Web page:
Following the original scheduled programme, as part of the nationwide LIGHTS OUT event, the lights were dimmed and prommers lit small electric candles, whilst actor Samuel West joined the stage to recite Wilfred Owen’s Anthem for Doomed Youth.  The Tallis Scholars, joined by Carolyn Sampson, then gave a heartfelt rendition of Tavener’s The Lamb, followed by Sam West reciting the attributed words of the British Foreign Secretary, Sir Edward Grey, on the eve of Britain’s entry into the First World War, ‘The lamps are going out all over Europe…’  A moving and effective end to a reflective and atmospheric evening.

Saturday, 2 August 2014

CD Reviews - August 2014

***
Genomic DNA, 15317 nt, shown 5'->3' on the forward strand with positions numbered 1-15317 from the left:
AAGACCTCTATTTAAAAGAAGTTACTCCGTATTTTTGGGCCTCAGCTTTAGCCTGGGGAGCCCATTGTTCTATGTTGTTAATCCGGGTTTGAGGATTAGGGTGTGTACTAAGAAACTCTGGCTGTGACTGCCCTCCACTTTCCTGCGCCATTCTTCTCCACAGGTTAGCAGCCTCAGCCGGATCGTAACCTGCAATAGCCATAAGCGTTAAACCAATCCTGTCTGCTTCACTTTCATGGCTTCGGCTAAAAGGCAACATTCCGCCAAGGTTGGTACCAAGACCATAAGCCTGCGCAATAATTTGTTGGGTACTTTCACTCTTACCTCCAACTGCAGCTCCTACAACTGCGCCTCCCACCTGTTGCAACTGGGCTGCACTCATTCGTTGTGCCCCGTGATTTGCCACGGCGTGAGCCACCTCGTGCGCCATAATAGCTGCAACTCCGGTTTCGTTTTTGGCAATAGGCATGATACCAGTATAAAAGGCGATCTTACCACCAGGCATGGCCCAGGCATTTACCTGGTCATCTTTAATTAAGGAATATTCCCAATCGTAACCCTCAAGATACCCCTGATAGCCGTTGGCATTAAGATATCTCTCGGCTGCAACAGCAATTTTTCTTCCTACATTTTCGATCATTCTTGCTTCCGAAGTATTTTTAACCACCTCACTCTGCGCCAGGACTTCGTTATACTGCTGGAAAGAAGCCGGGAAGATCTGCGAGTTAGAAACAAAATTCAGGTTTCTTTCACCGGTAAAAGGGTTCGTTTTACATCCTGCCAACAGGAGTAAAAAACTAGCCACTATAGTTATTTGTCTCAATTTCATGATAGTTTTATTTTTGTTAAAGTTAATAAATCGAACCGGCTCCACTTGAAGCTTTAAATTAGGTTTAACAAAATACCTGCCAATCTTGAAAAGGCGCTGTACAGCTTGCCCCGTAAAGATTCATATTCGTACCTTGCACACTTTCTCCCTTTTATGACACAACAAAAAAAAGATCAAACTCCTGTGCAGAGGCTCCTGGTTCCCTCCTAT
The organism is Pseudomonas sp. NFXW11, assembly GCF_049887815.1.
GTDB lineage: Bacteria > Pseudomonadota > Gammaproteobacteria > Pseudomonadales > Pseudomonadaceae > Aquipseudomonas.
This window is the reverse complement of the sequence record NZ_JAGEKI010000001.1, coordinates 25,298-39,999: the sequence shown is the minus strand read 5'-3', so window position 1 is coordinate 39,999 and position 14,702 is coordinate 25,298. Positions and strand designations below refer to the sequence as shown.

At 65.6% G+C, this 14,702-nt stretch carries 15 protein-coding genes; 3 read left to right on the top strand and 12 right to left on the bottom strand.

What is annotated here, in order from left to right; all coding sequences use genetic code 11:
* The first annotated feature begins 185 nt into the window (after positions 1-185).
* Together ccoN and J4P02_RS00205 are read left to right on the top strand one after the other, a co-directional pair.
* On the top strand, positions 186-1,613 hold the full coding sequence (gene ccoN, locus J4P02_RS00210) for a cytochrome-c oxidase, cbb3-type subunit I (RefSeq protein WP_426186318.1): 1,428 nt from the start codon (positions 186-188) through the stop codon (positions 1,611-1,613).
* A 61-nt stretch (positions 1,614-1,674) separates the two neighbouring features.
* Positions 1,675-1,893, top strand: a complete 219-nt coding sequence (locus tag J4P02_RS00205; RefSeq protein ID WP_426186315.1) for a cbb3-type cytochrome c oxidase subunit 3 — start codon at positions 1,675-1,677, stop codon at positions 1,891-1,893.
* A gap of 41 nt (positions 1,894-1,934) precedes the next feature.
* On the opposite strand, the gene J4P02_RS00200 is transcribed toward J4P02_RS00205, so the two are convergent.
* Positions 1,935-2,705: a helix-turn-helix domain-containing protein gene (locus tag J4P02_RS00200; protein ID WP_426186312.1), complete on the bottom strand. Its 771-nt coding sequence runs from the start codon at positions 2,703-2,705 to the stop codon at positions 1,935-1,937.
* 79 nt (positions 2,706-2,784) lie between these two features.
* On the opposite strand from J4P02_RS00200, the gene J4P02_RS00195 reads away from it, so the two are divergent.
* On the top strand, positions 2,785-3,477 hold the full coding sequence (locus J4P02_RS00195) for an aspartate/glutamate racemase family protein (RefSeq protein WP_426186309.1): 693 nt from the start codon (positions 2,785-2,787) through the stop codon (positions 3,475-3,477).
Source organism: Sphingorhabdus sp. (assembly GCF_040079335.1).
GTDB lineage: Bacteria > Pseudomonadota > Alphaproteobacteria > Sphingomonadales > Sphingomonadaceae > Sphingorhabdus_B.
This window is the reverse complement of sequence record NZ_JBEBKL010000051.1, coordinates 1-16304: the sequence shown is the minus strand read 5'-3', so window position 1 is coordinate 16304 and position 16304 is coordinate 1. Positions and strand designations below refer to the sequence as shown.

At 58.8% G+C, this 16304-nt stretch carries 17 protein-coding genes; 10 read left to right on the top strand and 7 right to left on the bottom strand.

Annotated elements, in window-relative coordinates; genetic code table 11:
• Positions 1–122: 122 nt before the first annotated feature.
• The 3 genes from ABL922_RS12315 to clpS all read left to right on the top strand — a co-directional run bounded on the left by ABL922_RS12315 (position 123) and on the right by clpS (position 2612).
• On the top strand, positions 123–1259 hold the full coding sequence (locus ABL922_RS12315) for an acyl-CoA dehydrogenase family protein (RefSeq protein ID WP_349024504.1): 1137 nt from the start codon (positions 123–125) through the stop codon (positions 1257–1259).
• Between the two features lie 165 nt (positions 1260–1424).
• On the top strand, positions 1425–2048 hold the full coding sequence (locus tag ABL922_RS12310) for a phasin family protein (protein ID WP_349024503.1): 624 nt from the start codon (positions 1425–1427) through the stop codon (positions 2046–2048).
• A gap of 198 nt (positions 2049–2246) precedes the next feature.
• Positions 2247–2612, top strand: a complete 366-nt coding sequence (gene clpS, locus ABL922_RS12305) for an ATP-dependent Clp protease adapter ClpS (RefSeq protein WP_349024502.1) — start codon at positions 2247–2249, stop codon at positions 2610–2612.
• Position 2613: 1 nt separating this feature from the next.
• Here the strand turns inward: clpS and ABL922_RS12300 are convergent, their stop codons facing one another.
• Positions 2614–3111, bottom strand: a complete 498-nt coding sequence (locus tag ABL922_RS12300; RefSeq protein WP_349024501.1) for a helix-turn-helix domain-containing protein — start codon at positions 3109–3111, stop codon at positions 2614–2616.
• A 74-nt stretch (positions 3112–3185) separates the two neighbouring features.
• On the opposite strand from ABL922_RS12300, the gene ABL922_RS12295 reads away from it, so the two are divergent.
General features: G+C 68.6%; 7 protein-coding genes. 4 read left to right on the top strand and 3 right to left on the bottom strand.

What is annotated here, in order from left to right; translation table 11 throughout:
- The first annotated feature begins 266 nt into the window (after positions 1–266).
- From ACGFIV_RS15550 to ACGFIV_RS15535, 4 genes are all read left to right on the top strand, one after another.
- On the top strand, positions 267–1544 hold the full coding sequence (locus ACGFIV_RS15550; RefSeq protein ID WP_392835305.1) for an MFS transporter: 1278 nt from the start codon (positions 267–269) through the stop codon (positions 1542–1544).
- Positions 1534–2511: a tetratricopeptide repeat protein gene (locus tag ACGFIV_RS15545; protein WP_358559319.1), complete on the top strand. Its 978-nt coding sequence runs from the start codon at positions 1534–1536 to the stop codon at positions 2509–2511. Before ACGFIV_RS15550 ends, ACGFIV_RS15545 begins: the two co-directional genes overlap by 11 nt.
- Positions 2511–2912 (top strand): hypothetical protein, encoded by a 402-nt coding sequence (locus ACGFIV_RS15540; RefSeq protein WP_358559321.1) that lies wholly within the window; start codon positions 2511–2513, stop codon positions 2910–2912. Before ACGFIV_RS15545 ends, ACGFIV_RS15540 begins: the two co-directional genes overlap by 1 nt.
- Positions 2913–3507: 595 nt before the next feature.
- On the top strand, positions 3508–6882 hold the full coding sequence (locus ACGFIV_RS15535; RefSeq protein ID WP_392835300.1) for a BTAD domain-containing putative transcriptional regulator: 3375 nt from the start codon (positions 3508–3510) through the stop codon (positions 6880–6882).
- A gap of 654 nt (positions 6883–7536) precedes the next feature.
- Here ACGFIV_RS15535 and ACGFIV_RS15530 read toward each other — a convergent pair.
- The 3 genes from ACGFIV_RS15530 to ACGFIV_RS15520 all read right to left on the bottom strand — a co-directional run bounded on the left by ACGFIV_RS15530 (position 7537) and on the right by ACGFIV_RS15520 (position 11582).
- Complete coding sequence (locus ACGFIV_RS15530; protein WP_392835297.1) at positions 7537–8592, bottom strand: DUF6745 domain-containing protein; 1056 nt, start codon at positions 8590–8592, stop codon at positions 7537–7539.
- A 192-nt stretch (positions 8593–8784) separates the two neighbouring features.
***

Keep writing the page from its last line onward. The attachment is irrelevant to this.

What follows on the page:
Viola player Barbara Buntrock and pianist Daniel Heide have released an intriguing set of three works, all composed in 1919.  First, the Sonata by Rebecca Clarke (1886-1979), for which the composer won joint first prize in the Sprague Coolidge competition, sharing the position with Ernest Bloch (1880-1959), whose Suite for Viola and Piano is also here.  They are separated on the disc by the Sonata, Op. 11 No. 4 by Paul Hindemith (1895-1963).  The Clarke Sonata is a beautiful piece, unusual in that its emotional heart is a slow third movement.  There are elements of Vaughan Williams and Debussy here, but Clarke definitely has a voice of her own.  Sadly she left her studies at the Royal College of Music due to an inappropriate proposal from a professor and being thrown out by her father, and struggled to get her music taken seriously, even having to use a male pseudonym at times.  When she won the competition, rumours spread that her piece was actually by Bloch, as it couldn’t possibly have been composed by a woman.  She more or less stopped composing in the fifties after her marriage, but left a fine body of chamber, vocal and choral works which is gradually gaining the recognition it deserves (Check out the Rebecca Clarke Society for more).  The Hindemith Sonata by comparison is a darker work - there are still the late Romantic touches here, as well as hints of Debussy, but Hindemith’s drier, complex harmonic language is emerging too. The final work on this disc is the Suite by Bloch.  Unlike many of his works which draw on Jewish traditional music, Bloch’s main influence here is Java and the Far East.  Over these three works, all composed in the same year, there is a huge range of styles and soundworlds, which Buntrock and Heide capture well.  Buntrock produces beautiful warmth in the Clarke, a greater edge to her sound in the Hindemith, and brings out the ethereal exoticism in the Bloch, with Heide providing strong accompaniment throughout. Highly recommended.